Camo SmartFill 


Additional, optional, protection can be added post Place and Route. Camo SmartFill is Inside Secure circuit camouflage technology that protects ASICs from tampering by removing available space in which an attacker might insert a Trojan circuit. Using filling and obfuscation techniques in all design layers, makes it is very difficult for a third party to make meaningful modifications to a camouflaged circuit without destroying the underlying functionality.
 
This optional element consists of overlaying patterns of metal that resemble real logical connections. The metal fill layers also include contacts/vias, resulting in a realistic but extremely dense network of metal routing. This added metal may contain active signals resulting in a higher level of obfuscation and a design layers as well, obscuring cell boundaries and identifiable design characteristics.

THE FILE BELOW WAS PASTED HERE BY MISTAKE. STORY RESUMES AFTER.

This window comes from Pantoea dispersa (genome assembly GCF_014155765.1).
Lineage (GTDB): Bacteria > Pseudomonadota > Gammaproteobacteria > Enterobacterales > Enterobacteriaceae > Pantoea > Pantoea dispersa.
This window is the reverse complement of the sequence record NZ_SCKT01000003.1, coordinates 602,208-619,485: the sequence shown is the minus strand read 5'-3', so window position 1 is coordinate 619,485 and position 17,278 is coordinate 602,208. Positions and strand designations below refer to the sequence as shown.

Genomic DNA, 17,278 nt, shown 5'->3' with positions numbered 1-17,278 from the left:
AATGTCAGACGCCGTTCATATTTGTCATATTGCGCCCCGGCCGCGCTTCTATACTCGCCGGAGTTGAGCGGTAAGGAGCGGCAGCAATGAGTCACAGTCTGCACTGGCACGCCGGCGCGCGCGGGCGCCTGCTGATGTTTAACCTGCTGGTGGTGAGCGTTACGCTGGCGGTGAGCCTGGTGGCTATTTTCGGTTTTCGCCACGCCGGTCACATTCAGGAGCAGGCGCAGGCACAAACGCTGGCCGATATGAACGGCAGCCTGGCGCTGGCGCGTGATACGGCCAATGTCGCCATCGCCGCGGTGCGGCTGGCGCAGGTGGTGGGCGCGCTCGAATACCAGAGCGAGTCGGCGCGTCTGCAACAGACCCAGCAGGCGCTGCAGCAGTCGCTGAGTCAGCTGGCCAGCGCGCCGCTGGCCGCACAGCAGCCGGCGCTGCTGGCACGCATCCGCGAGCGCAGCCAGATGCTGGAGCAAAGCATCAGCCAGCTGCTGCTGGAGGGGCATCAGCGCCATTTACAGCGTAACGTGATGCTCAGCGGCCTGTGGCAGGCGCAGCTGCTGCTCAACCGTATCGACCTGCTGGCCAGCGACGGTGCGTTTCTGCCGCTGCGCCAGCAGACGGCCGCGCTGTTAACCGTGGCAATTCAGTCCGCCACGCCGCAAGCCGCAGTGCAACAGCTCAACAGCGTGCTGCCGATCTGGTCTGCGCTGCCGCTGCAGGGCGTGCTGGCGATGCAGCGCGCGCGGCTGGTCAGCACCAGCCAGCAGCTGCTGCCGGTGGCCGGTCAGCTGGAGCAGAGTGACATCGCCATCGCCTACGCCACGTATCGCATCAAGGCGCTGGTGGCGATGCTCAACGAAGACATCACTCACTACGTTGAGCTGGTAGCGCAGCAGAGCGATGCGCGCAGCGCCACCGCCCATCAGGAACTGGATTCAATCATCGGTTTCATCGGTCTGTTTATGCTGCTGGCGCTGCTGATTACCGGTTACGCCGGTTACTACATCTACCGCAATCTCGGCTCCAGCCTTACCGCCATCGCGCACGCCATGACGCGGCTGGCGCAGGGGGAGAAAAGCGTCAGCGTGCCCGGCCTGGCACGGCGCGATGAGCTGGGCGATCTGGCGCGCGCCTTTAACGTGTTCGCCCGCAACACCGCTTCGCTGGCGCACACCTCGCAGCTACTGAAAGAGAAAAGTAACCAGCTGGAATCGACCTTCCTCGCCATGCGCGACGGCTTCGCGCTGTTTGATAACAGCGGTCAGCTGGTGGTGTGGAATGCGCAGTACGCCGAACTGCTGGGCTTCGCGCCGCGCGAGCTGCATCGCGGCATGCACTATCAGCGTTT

Camo SmartFill can be applied as an additional step to any of the three technical approaches, i.e. Custom Cell, Foundry Standard Cell and In-field Programmable Cell.
 

Technical analysis 


Reverse engineering a Camouflage Library is like a examining a 3D jigsaw puzzle. Various sets of circuit obfuscation techniques are utilized in each of the overlaying layers. Each cell must be properly analyzed and identified. This multi-dimensional task is extremely difficult as many obfuscation techniques are deployed in parallel within several layers. Combinations of obfuscation techniques create sufficient uncertainty which results in significant increases in complexity and time to reverse engineer. After searching for the various obfuscation techniques in each layer, the reverse engineer must properly align and interconnect the layers. The reverse engineer cannot easily leverage off prior work due to the similarity of recognizable structures in our construction and design techniques. The objectives of the circuit camouflage library are to complicate and inhibit automatic pattern recognition systems, and to increase the extraction error rate so that it is virtually impossible to extract a 100% accurate netlist.